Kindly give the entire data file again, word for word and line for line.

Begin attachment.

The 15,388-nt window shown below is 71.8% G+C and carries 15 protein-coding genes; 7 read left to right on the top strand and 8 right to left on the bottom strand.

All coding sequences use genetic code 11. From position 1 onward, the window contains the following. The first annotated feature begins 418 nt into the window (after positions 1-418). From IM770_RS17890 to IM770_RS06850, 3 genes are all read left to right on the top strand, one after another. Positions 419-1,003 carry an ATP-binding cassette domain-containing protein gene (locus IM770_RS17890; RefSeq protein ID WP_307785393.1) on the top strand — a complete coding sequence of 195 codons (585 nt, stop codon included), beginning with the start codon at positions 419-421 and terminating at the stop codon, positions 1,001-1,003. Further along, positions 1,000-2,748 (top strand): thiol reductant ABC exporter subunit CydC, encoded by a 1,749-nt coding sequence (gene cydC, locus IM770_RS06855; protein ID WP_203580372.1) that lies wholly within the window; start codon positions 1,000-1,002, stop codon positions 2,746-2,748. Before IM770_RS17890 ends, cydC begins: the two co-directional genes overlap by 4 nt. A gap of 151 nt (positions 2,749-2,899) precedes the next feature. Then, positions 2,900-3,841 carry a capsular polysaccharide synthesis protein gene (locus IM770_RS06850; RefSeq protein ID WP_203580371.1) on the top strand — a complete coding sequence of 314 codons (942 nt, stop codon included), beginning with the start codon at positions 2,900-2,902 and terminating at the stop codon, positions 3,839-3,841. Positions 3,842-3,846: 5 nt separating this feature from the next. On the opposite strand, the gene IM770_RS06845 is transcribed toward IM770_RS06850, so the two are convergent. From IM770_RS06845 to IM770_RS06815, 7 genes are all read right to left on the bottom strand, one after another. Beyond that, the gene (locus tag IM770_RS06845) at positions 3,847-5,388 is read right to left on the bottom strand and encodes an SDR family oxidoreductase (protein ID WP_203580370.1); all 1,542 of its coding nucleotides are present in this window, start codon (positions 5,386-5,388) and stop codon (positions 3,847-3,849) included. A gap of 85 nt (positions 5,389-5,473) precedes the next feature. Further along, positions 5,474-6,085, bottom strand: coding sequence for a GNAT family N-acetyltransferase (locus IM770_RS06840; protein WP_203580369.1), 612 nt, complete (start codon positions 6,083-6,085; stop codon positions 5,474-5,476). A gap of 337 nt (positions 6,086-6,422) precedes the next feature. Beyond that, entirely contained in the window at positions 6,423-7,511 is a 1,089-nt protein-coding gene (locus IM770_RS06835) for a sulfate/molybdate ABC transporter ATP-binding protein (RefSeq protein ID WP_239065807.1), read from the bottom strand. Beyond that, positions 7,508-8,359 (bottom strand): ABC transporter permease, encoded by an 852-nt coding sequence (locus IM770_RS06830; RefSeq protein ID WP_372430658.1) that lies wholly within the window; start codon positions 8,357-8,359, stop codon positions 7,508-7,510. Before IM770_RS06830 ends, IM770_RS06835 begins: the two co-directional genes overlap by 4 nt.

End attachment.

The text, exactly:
The 15,388-nt window shown below is 71.8% G+C and carries 15 protein-coding genes; 7 read left to right on the top strand and 8 right to left on the bottom strand.

All coding sequences use genetic code 11. From position 1 onward, the window contains the following. The first annotated feature begins 418 nt into the window (after positions 1-418). From IM770_RS17890 to IM770_RS06850, 3 genes are all read left to right on the top strand, one after another. Positions 419-1,003 carry an ATP-binding cassette domain-containing protein gene (locus IM770_RS17890; RefSeq protein ID WP_307785393.1) on the top strand — a complete coding sequence of 195 codons (585 nt, stop codon included), beginning with the start codon at positions 419-421 and terminating at the stop codon, positions 1,001-1,003. Further along, positions 1,000-2,748 (top strand): thiol reductant ABC exporter subunit CydC, encoded by a 1,749-nt coding sequence (gene cydC, locus IM770_RS06855; protein ID WP_203580372.1) that lies wholly within the window; start codon positions 1,000-1,002, stop codon positions 2,746-2,748. Before IM770_RS17890 ends, cydC begins: the two co-directional genes overlap by 4 nt. A gap of 151 nt (positions 2,749-2,899) precedes the next feature. Then, positions 2,900-3,841 carry a capsular polysaccharide synthesis protein gene (locus IM770_RS06850; RefSeq protein ID WP_203580371.1) on the top strand — a complete coding sequence of 314 codons (942 nt, stop codon included), beginning with the start codon at positions 2,900-2,902 and terminating at the stop codon, positions 3,839-3,841. Positions 3,842-3,846: 5 nt separating this feature from the next. On the opposite strand, the gene IM770_RS06845 is transcribed toward IM770_RS06850, so the two are convergent. From IM770_RS06845 to IM770_RS06815, 7 genes are all read right to left on the bottom strand, one after another. Beyond that, the gene (locus tag IM770_RS06845) at positions 3,847-5,388 is read right to left on the bottom strand and encodes an SDR family oxidoreductase (protein ID WP_203580370.1); all 1,542 of its coding nucleotides are present in this window, start codon (positions 5,386-5,388) and stop codon (positions 3,847-3,849) included. A gap of 85 nt (positions 5,389-5,473) precedes the next feature. Further along, positions 5,474-6,085, bottom strand: coding sequence for a GNAT family N-acetyltransferase (locus IM770_RS06840; protein WP_203580369.1), 612 nt, complete (start codon positions 6,083-6,085; stop codon positions 5,474-5,476). A gap of 337 nt (positions 6,086-6,422) precedes the next feature. Beyond that, entirely contained in the window at positions 6,423-7,511 is a 1,089-nt protein-coding gene (locus IM770_RS06835) for a sulfate/molybdate ABC transporter ATP-binding protein (RefSeq protein ID WP_239065807.1), read from the bottom strand. Beyond that, positions 7,508-8,359 (bottom strand): ABC transporter permease, encoded by an 852-nt coding sequence (locus IM770_RS06830; RefSeq protein ID WP_372430658.1) that lies wholly within the window; start codon positions 8,357-8,359, stop codon positions 7,508-7,510. Before IM770_RS06830 ends, IM770_RS06835 begins: the two co-directional genes overlap by 4 nt.